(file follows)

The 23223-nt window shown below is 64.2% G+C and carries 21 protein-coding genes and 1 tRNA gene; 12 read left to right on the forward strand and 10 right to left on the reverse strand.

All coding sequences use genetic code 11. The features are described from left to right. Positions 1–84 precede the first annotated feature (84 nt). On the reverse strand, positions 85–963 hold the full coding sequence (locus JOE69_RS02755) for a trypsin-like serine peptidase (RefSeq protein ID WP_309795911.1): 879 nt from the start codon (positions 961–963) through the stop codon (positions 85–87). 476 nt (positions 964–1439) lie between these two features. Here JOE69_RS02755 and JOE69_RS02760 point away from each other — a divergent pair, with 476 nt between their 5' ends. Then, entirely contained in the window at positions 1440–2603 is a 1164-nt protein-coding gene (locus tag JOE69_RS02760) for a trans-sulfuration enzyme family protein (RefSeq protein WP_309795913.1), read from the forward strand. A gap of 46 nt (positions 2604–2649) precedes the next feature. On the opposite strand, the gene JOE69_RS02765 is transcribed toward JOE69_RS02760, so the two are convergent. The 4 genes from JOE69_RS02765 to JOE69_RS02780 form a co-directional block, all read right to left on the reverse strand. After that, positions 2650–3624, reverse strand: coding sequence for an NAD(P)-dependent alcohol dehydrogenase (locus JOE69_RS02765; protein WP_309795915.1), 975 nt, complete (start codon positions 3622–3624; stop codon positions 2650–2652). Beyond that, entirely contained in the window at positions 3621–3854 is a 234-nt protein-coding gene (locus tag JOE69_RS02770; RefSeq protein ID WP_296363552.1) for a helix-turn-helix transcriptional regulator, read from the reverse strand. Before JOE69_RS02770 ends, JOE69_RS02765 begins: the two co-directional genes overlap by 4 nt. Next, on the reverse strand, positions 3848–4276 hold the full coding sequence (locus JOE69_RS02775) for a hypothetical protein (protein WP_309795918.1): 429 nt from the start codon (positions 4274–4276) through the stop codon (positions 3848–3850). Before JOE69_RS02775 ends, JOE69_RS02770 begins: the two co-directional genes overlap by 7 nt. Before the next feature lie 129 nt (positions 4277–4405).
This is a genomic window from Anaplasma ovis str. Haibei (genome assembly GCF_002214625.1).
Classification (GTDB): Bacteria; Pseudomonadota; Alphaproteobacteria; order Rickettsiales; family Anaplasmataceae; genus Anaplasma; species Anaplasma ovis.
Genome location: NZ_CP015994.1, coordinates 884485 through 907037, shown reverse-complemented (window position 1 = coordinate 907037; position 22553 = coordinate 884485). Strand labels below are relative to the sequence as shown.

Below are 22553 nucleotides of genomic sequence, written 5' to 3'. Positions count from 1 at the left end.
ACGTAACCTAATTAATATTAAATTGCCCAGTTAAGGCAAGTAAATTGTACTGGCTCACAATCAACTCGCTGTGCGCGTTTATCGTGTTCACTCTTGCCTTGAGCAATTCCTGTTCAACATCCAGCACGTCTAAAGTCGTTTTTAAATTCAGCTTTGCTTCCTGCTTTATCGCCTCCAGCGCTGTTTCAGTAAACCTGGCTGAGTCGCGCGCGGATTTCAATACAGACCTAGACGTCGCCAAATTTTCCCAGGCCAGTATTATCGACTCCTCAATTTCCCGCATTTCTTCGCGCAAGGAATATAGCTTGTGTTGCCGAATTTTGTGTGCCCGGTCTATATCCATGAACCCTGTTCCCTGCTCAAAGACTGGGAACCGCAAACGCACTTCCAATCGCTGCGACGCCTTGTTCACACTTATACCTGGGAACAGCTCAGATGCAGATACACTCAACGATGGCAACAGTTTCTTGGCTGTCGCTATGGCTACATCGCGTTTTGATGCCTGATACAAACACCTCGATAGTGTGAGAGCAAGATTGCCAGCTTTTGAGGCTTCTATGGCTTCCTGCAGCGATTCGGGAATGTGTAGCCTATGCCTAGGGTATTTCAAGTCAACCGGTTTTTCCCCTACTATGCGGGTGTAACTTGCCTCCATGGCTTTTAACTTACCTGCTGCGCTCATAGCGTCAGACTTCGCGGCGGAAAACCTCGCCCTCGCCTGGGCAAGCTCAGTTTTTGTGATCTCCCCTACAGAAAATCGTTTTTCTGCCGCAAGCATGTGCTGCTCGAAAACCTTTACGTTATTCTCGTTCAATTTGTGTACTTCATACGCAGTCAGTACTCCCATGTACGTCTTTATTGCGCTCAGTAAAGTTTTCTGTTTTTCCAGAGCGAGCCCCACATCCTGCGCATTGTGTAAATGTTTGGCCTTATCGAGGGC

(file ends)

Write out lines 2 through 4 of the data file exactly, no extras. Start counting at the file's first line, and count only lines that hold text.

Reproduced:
All coding sequences use genetic code 11. The features are described from left to right. Positions 1–84 precede the first annotated feature (84 nt). On the reverse strand, positions 85–963 hold the full coding sequence (locus JOE69_RS02755) for a trypsin-like serine peptidase (RefSeq protein ID WP_309795911.1): 879 nt from the start codon (positions 961–963) through the stop codon (positions 85–87). 476 nt (positions 964–1439) lie between these two features. Here JOE69_RS02755 and JOE69_RS02760 point away from each other — a divergent pair, with 476 nt between their 5' ends. Then, entirely contained in the window at positions 1440–2603 is a 1164-nt protein-coding gene (locus tag JOE69_RS02760) for a trans-sulfuration enzyme family protein (RefSeq protein WP_309795913.1), read from the forward strand. A gap of 46 nt (positions 2604–2649) precedes the next feature. On the opposite strand, the gene JOE69_RS02765 is transcribed toward JOE69_RS02760, so the two are convergent. The 4 genes from JOE69_RS02765 to JOE69_RS02780 form a co-directional block, all read right to left on the reverse strand. After that, positions 2650–3624, reverse strand: coding sequence for an NAD(P)-dependent alcohol dehydrogenase (locus JOE69_RS02765; protein WP_309795915.1), 975 nt, complete (start codon positions 3622–3624; stop codon positions 2650–2652). Beyond that, entirely contained in the window at positions 3621–3854 is a 234-nt protein-coding gene (locus tag JOE69_RS02770; RefSeq protein ID WP_296363552.1) for a helix-turn-helix transcriptional regulator, read from the reverse strand. Before JOE69_RS02770 ends, JOE69_RS02765 begins: the two co-directional genes overlap by 4 nt. Next, on the reverse strand, positions 3848–4276 hold the full coding sequence (locus JOE69_RS02775) for a hypothetical protein (protein WP_309795918.1): 429 nt from the start codon (positions 4274–4276) through the stop codon (positions 3848–3850). Before JOE69_RS02775 ends, JOE69_RS02770 begins: the two co-directional genes overlap by 7 nt. Before the next feature lie 129 nt (positions 4277–4405).
This is a genomic window from Anaplasma ovis str. Haibei (genome assembly GCF_002214625.1).
Classification (GTDB): Bacteria; Pseudomonadota; Alphaproteobacteria; order Rickettsiales; family Anaplasmataceae; genus Anaplasma; species Anaplasma ovis.